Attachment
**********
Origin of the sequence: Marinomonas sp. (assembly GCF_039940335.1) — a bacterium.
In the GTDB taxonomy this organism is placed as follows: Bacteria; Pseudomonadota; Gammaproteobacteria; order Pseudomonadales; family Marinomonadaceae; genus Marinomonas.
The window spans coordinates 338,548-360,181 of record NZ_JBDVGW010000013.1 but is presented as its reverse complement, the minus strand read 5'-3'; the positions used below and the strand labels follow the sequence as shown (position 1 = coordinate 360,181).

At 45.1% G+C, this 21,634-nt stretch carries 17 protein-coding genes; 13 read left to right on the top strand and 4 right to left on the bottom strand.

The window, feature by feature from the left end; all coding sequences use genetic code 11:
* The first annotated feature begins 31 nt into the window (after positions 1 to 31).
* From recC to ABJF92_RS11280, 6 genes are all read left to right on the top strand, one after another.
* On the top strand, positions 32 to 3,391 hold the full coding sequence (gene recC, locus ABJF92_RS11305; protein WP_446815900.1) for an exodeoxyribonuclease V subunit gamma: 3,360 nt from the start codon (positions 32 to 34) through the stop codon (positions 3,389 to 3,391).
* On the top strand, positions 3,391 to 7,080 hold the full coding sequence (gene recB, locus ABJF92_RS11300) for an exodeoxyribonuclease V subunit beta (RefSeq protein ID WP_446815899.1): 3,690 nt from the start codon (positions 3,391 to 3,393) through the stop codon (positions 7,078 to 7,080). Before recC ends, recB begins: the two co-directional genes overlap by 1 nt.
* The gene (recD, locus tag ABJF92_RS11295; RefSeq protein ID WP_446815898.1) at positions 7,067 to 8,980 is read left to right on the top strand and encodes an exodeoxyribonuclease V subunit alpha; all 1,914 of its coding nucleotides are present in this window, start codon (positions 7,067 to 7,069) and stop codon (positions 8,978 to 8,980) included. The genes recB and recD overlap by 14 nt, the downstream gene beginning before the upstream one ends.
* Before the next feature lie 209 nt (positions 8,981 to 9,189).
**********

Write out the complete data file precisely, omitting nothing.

Origin of the sequence: Marinomonas sp. (assembly GCF_039940335.1) — a bacterium.
In the GTDB taxonomy this organism is placed as follows: Bacteria; Pseudomonadota; Gammaproteobacteria; order Pseudomonadales; family Marinomonadaceae; genus Marinomonas.
The window spans coordinates 338,548-360,181 of record NZ_JBDVGW010000013.1 but is presented as its reverse complement, the minus strand read 5'-3'; the positions used below and the strand labels follow the sequence as shown (position 1 = coordinate 360,181).

At 45.1% G+C, this 21,634-nt stretch carries 17 protein-coding genes; 13 read left to right on the top strand and 4 right to left on the bottom strand.

The window, feature by feature from the left end; all coding sequences use genetic code 11:
* The first annotated feature begins 31 nt into the window (after positions 1 to 31).
* From recC to ABJF92_RS11280, 6 genes are all read left to right on the top strand, one after another.
* On the top strand, positions 32 to 3,391 hold the full coding sequence (gene recC, locus ABJF92_RS11305; protein WP_446815900.1) for an exodeoxyribonuclease V subunit gamma: 3,360 nt from the start codon (positions 32 to 34) through the stop codon (positions 3,389 to 3,391).
* On the top strand, positions 3,391 to 7,080 hold the full coding sequence (gene recB, locus ABJF92_RS11300) for an exodeoxyribonuclease V subunit beta (RefSeq protein ID WP_446815899.1): 3,690 nt from the start codon (positions 3,391 to 3,393) through the stop codon (positions 7,078 to 7,080). Before recC ends, recB begins: the two co-directional genes overlap by 1 nt.
* The gene (recD, locus tag ABJF92_RS11295; RefSeq protein ID WP_446815898.1) at positions 7,067 to 8,980 is read left to right on the top strand and encodes an exodeoxyribonuclease V subunit alpha; all 1,914 of its coding nucleotides are present in this window, start codon (positions 7,067 to 7,069) and stop codon (positions 8,978 to 8,980) included. The genes recB and recD overlap by 14 nt, the downstream gene beginning before the upstream one ends.
* Before the next feature lie 209 nt (positions 8,981 to 9,189).